Britain's colonial history covers much of its modern history over recent centuries. At its peak in 1922, it governed around a fifth of the world's population and a quarter of the world's total land area. Although its proponents claim it brought much needed economic developments, critics point to massacres, famines and concentration camps.
A YouGov poll in 2016 found the British public to be proud of the British Empire and its colonial past with 44% were proud of Britain's colonial history, 21% regretting it happened and 23% holding neither view.
Britain and its elites have a long history of crimes against humanity along with numerous attempts to not only conceal such crimes, but rewrite history to prevent them tarnishing the country's image.
These crimes include:
Boer concentration camps
The British rounded up around a sixth of the Boer population - mainly women and children - and detained them in camps, which were overcrowded and prone to outbreaks of disease, with scant food rations. Management of the camps was characterised by poor administration by the British and a callous lack of care.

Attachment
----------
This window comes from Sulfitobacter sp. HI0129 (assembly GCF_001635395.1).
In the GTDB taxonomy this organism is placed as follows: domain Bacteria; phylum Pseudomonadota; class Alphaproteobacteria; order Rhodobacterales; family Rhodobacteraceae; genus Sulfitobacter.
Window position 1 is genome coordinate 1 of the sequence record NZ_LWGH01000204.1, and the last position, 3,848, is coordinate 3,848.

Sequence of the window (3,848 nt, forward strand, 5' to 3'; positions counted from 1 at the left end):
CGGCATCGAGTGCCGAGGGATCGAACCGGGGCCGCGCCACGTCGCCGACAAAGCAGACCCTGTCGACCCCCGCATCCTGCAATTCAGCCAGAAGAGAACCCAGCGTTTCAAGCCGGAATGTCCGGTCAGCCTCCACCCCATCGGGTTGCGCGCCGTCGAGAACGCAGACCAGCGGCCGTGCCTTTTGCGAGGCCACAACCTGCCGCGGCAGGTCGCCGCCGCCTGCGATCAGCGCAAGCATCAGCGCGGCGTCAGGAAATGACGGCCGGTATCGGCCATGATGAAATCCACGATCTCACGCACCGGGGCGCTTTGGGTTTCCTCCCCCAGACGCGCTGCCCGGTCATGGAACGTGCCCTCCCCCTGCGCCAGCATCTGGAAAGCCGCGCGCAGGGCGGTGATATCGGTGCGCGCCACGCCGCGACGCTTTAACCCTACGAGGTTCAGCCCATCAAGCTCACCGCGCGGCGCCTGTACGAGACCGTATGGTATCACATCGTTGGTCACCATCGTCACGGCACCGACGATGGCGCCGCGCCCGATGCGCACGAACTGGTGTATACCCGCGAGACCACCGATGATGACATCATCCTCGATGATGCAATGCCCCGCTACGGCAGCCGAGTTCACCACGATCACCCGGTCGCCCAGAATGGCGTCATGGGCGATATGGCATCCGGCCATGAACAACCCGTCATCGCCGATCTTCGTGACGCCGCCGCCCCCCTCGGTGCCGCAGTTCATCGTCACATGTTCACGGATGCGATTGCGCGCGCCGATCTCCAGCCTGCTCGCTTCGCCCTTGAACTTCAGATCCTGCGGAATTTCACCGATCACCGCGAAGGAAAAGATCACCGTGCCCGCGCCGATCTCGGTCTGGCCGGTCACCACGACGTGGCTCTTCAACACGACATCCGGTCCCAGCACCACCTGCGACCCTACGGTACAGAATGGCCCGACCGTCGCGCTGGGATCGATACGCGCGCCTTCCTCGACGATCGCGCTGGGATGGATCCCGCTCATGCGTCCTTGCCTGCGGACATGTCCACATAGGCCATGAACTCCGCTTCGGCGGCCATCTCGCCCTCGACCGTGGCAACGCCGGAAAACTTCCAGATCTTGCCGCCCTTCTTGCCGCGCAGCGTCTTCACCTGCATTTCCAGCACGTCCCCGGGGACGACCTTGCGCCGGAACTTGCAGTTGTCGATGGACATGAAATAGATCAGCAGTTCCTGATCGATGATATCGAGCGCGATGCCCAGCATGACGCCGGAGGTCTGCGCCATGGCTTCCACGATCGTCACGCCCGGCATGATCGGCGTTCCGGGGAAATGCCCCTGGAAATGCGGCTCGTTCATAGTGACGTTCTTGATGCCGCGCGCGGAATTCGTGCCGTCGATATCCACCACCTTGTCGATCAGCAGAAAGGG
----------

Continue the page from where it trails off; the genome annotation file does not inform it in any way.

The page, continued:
Of the 107,000 people interned in the camps, around 25,000 Boers died, along with an unknown number of black Africans - many estimate a similar number.
The soldiers, under the orders of Brigadier Reginald Dyer, kept firing until they ran out of ammunition, killing between 379 and 1,000 protesters and injuring another 1,100 within 10 minutes.
Brigadier Dyer was later lauded a hero by the British public, who raised £26,000 for him as a thank you.
Iranian famine during WW1
Historian Professor Mohammad Gholi Majid of Princeton University in his book, "The Great Famine & Genocide in Iran: 1917-1919" (2013) cites the American Archives reported a widespread famine during WW1. The spread of an epidemic disease estimating deaths ensued when the British prevented grain imports causing a famine killing around 8-10 million during the 1917-19 period, 40% of the population, making this the greatest genocide of the 20th century and Iran the biggest victim of World War I (p.71).